“For too long, responsibility for abandoned vessels and the risks they represent has been shuffled from one government department to the next, with no senior government taking responsibility,” Malcolmson said in the House of Commons in February. “This bill continues the work done by former MP Jean Crowder so we can finally get to work dealing with these vessels and protecting our harbours and waterways from contamination and debris.”

Former Conservaive MP John Duncan (Comox) favoured the Washington State model. Veenhof would just like those boats out the marina area and away from the shellfish operations.

“Sheila Malcolmson’s bill is s step in the right direction and needs to be supported, but honestly it’s about the money,” said Veenhof. “We have to find a funding line.”

Veenhof also said he’s heard stories about the successes in Washington State.

“They have a barge with an excavator attached to it and last year they removed 300 vessels,” said Veenhof.

UPDATE: here’s a news release (unedited) received by The NEWS from Canadian Coast Guard communications officer Dan Bate at 10 a.m. Monday:

“ At approximately 8:00am on Friday April 1st, the Canadian Coast Guard received a report that two derelict vessels, one a 63ft tugboat Lorna Foss and a smaller 30ft sailboat had sunk at Deep Bay, an area approximately 60 kilometers north of Nanaimo on Vancouver Island. Both had been tied to a larger tugboat the Silver King.”

“The Canadian Coast Guard tasked crews from CCG Station French Creek and CCG Environmental Response from Victoria to confirm the report and conduct an initial analysis. The French Creek lifeboat (CCGS Cape Cockburn) was on scene by 10:20 am, deploying boom around the area to contain any potential upwelling of fuel.”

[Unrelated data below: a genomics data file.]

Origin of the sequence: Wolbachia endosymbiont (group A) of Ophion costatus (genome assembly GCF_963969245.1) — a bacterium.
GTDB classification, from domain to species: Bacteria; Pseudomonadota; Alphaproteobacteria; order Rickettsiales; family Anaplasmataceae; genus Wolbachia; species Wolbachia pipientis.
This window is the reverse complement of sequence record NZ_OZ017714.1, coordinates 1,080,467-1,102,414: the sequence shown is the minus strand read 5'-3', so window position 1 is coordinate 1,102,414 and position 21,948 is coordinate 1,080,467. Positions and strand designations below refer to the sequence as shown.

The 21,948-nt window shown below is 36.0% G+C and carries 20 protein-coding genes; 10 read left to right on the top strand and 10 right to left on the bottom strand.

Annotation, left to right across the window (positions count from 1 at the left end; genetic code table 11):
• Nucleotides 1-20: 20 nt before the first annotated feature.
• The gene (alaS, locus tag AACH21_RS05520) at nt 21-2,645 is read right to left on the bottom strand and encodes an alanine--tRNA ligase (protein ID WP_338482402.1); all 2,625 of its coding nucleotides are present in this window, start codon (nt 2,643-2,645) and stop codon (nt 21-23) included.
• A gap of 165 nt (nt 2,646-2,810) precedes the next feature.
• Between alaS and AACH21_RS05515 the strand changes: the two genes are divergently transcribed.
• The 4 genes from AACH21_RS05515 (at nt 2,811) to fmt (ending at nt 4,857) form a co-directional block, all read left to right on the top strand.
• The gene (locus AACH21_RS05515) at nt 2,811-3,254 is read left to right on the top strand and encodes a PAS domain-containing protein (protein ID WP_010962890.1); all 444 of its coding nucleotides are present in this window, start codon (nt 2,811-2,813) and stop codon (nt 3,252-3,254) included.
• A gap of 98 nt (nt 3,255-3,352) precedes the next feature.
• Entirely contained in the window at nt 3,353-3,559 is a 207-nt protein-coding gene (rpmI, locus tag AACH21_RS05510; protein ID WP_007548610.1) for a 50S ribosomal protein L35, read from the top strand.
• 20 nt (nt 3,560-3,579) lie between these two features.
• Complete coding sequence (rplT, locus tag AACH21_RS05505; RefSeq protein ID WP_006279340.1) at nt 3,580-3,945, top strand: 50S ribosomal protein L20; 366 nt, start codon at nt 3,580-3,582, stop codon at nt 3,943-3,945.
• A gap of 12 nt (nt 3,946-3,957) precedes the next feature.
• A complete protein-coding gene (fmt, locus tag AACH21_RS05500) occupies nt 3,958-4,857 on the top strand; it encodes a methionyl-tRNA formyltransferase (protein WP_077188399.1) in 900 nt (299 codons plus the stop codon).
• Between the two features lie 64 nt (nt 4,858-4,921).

“CCG Environmental Response contracted with Western Canada Marine Response Corporation (WCRMC) to conduct booming, containment and recovery operations. WCRMC stood down as there was no evidence of recoverable fuel. It was noted that the tug Lorna Foss had only residual fuel on board at that time, hence the minimal release upon sinking.”

“CCG received reports on Saturday that the vessel Silver King was taking on listing and in danger of sinking. CCG Station French Creek attended the area on Saturday to pump out water from the vessel and close hatches on the deck. This is the same vessel which CCG Environmental Response removed up to 6000 litres of oil and oily water in from in July 2014.”

“CCG Environmental Response will continue to monitor the area. Absorbent boom will stay in place through the near term.”

Get local stories you won't find anywhere else right to your inbox.
Sign up here

Just Posted

Orca 1
Orcas: Our Shared Future

Royal BC Museum dives into the world of orcas with upcoming feature exhibition

Frank Ludwig in a forklift with his long hair during Trooper’s heyday. (Photo submitted)
Humble Island beginnings blossomed into storied career for Trooper keyboardist

Frank Ludwig got his start as a boy pumping the organ in a tiny downtown Chemainus church

Joan Miller with the Vancouver Island North Regional Film Commission says there’s much room for optimism in the region rebounding from COVID-19 and is excited about what the future holds for the region. Black Press File Photo
North Island film industry optimistic about post-COVID rebound